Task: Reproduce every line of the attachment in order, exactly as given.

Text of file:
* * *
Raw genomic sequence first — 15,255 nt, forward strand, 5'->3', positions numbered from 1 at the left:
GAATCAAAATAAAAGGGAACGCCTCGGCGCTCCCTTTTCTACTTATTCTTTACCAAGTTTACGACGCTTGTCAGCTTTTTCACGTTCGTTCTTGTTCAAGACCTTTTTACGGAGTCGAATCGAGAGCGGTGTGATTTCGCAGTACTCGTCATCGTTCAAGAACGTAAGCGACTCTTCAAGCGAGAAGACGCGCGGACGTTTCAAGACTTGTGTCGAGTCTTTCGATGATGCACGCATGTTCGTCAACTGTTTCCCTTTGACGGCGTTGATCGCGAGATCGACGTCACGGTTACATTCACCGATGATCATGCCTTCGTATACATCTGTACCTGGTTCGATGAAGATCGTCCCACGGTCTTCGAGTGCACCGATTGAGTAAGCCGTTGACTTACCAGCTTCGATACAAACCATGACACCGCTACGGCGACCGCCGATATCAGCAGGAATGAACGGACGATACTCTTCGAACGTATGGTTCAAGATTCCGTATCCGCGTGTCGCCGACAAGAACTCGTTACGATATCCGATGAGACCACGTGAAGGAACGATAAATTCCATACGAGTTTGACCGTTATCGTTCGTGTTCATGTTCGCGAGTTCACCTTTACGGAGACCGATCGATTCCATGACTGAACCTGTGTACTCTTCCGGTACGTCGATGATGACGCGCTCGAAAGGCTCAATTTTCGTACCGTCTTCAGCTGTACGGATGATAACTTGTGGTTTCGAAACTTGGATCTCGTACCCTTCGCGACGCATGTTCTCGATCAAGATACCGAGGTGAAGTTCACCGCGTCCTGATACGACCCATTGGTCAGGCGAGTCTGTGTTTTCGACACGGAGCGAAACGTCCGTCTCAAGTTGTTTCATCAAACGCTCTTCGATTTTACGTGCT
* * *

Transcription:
Raw genomic sequence first — 15,255 nt, forward strand, 5'->3', positions numbered from 1 at the left:
GAATCAAAATAAAAGGGAACGCCTCGGCGCTCCCTTTTCTACTTATTCTTTACCAAGTTTACGACGCTTGTCAGCTTTTTCACGTTCGTTCTTGTTCAAGACCTTTTTACGGAGTCGAATCGAGAGCGGTGTGATTTCGCAGTACTCGTCATCGTTCAAGAACGTAAGCGACTCTTCAAGCGAGAAGACGCGCGGACGTTTCAAGACTTGTGTCGAGTCTTTCGATGATGCACGCATGTTCGTCAACTGTTTCCCTTTGACGGCGTTGATCGCGAGATCGACGTCACGGTTACATTCACCGATGATCATGCCTTCGTATACATCTGTACCTGGTTCGATGAAGATCGTCCCACGGTCTTCGAGTGCACCGATTGAGTAAGCCGTTGACTTACCAGCTTCGATACAAACCATGACACCGCTACGGCGACCGCCGATATCAGCAGGAATGAACGGACGATACTCTTCGAACGTATGGTTCAAGATTCCGTATCCGCGTGTCGCCGACAAGAACTCGTTACGATATCCGATGAGACCACGTGAAGGAACGATAAATTCCATACGAGTTTGACCGTTATCGTTCGTGTTCATGTTCGCGAGTTCACCTTTACGGAGACCGATCGATTCCATGACTGAACCTGTGTACTCTTCCGGTACGTCGATGATGACGCGCTCGAAAGGCTCAATTTTCGTACCGTCTTCAGCTGTACGGATGATAACTTGTGGTTTCGAAACTTGGATCTCGTACCCTTCGCGACGCATGTTCTCGATCAAGATACCGAGGTGAAGTTCACCGCGTCCTGATACGACCCATTGGTCAGGCGAGTCTGTGTTTTCGACACGGAGCGAAACGTCCGTCTCAAGTTGTTTCATCAAACGCTCTTCGATTTTACGTGCT